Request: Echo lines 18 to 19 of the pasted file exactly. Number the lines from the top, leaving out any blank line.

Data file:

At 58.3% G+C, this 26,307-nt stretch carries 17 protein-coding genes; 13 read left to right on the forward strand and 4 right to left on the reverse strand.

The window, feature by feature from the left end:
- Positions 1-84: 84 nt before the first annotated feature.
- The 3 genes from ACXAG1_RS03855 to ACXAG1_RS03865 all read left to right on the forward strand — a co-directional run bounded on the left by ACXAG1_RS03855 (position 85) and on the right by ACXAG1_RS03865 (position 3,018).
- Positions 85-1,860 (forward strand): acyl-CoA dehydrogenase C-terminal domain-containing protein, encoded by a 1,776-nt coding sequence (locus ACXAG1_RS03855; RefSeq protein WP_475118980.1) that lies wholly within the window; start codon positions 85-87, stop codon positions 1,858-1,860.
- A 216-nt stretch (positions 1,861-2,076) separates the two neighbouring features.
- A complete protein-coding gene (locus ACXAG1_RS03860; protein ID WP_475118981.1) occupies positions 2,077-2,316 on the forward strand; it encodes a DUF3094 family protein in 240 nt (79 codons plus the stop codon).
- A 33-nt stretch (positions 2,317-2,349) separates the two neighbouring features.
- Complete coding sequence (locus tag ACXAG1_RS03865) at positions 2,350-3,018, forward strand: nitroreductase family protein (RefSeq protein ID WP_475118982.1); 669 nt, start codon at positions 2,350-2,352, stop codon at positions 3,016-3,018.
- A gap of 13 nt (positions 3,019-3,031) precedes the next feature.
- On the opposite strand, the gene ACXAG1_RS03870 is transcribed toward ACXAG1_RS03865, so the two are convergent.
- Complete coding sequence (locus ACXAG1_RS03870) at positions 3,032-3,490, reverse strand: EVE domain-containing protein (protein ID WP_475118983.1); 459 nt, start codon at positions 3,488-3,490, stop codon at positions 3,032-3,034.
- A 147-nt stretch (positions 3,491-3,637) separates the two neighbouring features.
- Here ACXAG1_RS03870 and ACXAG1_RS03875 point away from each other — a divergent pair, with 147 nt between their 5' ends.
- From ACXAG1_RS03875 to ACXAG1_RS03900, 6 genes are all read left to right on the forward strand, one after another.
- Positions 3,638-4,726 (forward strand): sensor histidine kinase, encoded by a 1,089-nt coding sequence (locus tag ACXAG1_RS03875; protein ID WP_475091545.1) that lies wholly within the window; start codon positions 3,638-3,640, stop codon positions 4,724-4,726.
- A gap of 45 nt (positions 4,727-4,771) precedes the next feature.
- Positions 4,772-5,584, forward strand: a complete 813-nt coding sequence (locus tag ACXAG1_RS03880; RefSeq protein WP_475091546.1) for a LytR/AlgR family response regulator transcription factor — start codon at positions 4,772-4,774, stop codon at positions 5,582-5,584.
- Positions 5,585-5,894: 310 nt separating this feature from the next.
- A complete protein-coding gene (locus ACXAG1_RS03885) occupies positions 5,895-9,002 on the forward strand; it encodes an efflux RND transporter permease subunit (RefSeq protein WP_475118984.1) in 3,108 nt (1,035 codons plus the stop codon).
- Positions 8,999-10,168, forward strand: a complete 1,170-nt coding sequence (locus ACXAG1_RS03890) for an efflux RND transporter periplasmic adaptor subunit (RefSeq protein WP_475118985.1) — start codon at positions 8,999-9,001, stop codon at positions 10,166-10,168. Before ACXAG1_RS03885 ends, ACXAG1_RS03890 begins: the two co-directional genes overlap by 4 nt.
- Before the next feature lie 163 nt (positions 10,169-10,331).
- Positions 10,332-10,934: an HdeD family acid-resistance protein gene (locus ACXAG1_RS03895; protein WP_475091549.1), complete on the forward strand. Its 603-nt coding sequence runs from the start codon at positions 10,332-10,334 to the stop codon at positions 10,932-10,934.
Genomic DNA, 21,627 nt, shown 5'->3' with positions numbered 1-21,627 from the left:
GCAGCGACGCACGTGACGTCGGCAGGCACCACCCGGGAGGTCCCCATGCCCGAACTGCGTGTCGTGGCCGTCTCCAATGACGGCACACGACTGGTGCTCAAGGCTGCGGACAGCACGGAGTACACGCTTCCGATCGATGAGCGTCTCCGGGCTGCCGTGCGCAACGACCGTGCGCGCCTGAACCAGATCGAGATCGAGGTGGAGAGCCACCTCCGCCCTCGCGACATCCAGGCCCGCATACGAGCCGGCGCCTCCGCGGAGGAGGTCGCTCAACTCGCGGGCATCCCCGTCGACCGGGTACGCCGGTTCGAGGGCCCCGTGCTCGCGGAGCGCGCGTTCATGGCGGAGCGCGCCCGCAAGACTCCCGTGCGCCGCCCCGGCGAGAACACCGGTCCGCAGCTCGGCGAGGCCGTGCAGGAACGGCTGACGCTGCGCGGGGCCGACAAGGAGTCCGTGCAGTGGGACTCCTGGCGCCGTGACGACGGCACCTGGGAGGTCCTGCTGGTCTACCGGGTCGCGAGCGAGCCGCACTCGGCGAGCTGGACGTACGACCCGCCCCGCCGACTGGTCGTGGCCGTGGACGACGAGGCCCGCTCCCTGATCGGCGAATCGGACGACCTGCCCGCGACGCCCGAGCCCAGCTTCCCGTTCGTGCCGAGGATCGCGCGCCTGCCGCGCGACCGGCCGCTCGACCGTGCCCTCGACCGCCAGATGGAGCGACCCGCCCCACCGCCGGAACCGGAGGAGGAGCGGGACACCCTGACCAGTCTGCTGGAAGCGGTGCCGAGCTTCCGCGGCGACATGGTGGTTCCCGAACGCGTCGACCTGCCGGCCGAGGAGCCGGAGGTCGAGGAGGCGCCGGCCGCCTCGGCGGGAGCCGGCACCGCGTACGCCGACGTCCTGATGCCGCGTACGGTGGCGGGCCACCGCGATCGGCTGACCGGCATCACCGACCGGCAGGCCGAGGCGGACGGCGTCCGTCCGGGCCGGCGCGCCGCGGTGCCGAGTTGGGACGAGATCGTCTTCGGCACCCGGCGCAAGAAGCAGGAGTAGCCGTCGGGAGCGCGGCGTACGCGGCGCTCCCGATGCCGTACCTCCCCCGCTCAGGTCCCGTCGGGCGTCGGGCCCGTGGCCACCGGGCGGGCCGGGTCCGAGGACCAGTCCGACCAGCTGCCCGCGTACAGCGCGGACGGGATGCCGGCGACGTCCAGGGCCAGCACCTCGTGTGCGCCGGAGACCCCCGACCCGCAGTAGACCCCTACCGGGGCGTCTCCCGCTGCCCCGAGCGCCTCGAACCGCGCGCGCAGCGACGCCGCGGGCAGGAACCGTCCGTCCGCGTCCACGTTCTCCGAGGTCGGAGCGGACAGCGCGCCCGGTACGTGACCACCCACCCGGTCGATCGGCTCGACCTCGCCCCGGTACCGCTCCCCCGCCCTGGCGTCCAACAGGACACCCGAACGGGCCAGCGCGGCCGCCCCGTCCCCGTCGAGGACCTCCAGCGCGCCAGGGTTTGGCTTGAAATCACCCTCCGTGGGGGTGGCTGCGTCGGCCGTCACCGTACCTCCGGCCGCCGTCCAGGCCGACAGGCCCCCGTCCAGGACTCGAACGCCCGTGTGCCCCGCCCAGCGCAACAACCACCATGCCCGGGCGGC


- Positions 4,772-5,584, forward strand: a complete 813-nt coding sequence (locus tag ACXAG1_RS03880; RefSeq protein WP_475091546.1) for a LytR/AlgR family response regulator transcription factor — start codon at positions 4,772-4,774, stop codon at positions 5,582-5,584.
- Positions 5,585-5,894: 310 nt separating this feature from the next.